With a view of the sun setting behind the North Shore Mountains, Frank Vrajopich lies comfortably on his sleeping bag reading a newspaper in the Downtown Eastside’s Crab Park. While Vrajopich has been homeless off-and-on for almost three years, he says sleeping outside is better than living in bug-infested shit hole hotels in the Downtown Eastside.
“You go nuts,” says Vrajopich. “I was getting bit every night. You can’t protect your bed good enough to make it stop. I would have bites all over my legs. I couldn’t sleep.”
While it’s always kinda fucked up to hear someone say they’d rather sleep outdoors than in, on this warm September night it’s hard not to see Vrajopich’s point. The last place Vrajopich lived in for any length was the Burns Block hotel at Hastings and Carrall before being evicted with the rest of the roughly 20 tenants on just an hour’s notice. The Vancouver Fire Department had gone into the building for a routine inspection, but when they found the place to be a tinderbox, they shut it down.
The Burns Block has become a symbol of Vancouver’s housing crisis. Occupied by people with some serious social, mental or drug problems, the city allowed the place to rot for years and only gave the building’s owner a few slap-on-the-wrist warnings. Refusing to enact a bylaw that would have allowed the city to do repairs and then bill the owner, the city moved in one “random” day and kicked everyone out the building – a building which happens to sit on a portion of land that the city is trying to gentrify (the Carrall Street Greenway). The owner gets away with letting his tenants live in shit and squalor and then flips the building for three times what he paid. Compared to the Burns Block, Crab Park has safety, security, stability and cleanliness.
So this is what’s its come down to in Vancouver? Some dude who’s had some bad luck, but has got his shit together (Vrajopich works as a binner) is better off living outside in a park than in some of the last remaining bits of affordable housing that we have in this city. At this rate, in a few years poverty activists are going to have to start pushing the municipal and provincial governments to build better parks for the homeless — perhaps something with a gazebo or some swans? Plus, they could always eat the swans.
But as poverty activists dream about taking Gordon Campbell out for a drink or throwing Sam Sullivan onto a dance floor to get revenge, remarkably little attention or blame has been put on the federal government. Although every other country in the G7 has a national housing strategy of some sort, Canada stands out as the only one that does not. Last month it was announced that last year’s federal surplus rose to $13.8 billion, up from a projected $9.2 billion. Despite the fact that cities across the country are dealing with homeless explosions, not a dime of that extra cash is going into housing.
“We are a huge country geographically and what the feds have said is that [housing] is a regional matter, it’s a local matter, it’s not a federal problem,” says Martha Lewis, executive director of British Columbia’s Tenant Resource and Advisory Centre (TRAC), “which is amazing because the federal government has the money in large enough sums. This is especially shameful because in every other country, it’s the central government that gets into housing. We don’t have any other [countries] that have just dropped this like Canada.”
The federal government’s incredible escape from housing has been a long magic trick that has taken place over the past three decades. While housing was never delegated to either the provinces or the feds in the country’s Constitution (if you needed a house in 1867, you would go fucking build one) the federal government informally accepted the bulk of housing duties and by the early 1990s had actually done a pretty good job by creating 650,000 units of housing units that housed more than 2 million people.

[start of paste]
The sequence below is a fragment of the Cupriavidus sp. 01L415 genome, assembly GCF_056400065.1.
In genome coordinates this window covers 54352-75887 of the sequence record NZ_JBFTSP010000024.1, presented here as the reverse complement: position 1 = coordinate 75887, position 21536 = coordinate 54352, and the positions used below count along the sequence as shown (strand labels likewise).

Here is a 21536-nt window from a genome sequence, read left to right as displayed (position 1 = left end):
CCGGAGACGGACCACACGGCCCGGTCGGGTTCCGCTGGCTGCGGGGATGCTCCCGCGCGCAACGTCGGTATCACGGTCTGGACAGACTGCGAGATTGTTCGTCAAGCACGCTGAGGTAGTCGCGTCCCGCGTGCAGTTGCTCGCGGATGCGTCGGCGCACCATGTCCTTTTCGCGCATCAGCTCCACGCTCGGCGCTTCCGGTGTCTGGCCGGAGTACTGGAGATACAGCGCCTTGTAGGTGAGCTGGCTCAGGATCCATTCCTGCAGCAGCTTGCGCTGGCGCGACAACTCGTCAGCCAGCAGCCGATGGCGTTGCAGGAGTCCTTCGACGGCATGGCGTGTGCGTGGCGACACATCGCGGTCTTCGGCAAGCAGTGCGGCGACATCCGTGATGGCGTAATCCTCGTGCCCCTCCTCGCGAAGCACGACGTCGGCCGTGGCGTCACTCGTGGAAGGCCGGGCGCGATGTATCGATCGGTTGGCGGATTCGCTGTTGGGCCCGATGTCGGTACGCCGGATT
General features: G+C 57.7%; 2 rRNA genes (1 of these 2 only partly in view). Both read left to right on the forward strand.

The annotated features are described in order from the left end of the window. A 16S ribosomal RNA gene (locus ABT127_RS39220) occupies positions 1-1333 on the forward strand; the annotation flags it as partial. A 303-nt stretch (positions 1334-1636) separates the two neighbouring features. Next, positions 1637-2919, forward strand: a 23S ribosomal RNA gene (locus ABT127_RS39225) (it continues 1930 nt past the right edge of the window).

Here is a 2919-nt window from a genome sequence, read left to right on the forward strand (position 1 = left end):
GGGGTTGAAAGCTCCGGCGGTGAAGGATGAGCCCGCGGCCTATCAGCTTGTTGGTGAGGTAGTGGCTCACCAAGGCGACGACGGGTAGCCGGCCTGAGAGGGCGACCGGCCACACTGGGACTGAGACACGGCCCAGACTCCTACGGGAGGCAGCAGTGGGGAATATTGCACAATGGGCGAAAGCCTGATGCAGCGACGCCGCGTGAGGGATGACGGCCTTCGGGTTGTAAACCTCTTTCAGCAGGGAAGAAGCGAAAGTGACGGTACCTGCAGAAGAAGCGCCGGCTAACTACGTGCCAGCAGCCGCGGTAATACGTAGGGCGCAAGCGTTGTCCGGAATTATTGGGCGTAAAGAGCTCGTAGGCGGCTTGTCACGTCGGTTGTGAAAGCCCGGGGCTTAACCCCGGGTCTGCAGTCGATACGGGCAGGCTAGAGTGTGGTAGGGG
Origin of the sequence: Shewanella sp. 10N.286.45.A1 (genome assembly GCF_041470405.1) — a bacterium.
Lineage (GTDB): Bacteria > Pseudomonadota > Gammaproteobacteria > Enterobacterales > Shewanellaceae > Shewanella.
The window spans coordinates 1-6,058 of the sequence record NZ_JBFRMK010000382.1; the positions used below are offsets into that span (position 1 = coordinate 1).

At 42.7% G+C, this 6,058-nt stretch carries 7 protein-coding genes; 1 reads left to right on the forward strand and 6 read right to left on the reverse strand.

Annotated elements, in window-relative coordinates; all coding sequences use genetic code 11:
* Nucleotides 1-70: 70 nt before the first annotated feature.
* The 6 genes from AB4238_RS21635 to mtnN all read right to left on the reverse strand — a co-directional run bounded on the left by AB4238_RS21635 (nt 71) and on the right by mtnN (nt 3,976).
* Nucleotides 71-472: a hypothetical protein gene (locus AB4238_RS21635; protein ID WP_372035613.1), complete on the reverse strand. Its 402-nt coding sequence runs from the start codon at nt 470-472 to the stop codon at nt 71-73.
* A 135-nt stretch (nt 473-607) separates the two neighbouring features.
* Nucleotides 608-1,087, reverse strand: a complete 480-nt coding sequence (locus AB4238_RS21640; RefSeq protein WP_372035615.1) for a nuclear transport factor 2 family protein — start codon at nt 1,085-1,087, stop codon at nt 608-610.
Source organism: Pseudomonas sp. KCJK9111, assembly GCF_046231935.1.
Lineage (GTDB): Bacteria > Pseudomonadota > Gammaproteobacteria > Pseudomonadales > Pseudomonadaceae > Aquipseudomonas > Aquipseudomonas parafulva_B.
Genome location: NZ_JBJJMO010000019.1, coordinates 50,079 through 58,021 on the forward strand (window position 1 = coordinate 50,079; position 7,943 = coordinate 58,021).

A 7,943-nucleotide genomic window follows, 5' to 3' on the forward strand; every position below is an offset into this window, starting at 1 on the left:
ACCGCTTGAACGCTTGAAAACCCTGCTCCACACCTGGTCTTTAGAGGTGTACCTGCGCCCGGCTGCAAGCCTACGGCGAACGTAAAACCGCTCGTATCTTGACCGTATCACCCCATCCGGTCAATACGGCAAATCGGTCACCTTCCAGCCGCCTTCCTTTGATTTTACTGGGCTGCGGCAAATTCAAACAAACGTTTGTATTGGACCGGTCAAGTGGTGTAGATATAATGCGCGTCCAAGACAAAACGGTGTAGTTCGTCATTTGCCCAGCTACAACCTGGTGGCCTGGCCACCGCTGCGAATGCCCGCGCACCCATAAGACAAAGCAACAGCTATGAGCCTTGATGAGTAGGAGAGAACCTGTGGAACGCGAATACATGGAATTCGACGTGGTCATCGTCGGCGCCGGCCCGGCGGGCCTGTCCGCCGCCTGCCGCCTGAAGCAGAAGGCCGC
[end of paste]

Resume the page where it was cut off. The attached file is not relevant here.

But this model began to deteriorate in the 1980s when Brian Mulroney cut $2 billion in housing. In 1992, Mulroney then tried to pass housing officially off to the provinces in the Charlottetown Accord, but this Constitutional amendment was defeated in a national referendum. However, losing a referendum didn’t actually mean the federal government would listen to the people, and in 1993, Jean ChrÃ©tien announced the feds would stop funding any new affordable housing and would leave it to the private market to provide.
“The good news for about two-thirds of Canadians is that the private markets are in fact delivering,” says Michael Shapcott, a researcher and policy advocate for the Toronto-based Wellesley Institute. “The bad news is that for one-third of Canadians, and in particular for about one in five Canadians who are in “housing core need”, private markets aren’t able to offer affordable rents or ownership. Vancouver is probably the best example of a home ownership market that’s gone crazy. Now even having a good job isn’t going to get you into a good home in Vancouver.”
Vancouver now has the wonderfully fucked-up distinction as the most expensive housing market in the country, with the average home now costing $591,722 — up 14.2 per cent from the previous year (yes, it can get higher). It’s not much better for renters with the average one-bedroom apartment in Greater Vancouver costing just under a thousand bucks (that average includes Surrey and PoCo, btw). Add a vacancy rate of just 0.3 per cent and even if you can afford a place in the city, you may not be able to find one. Just when Vancouver’s real estate prices really started getting out of control, in a sign of pure genius, the Campbell government cut welfare access. Suddenly the city’s homeless population doubled from 1,000 to more than 2,000 in just three years. Pivot Legal Society predicts the number will triple by 2010.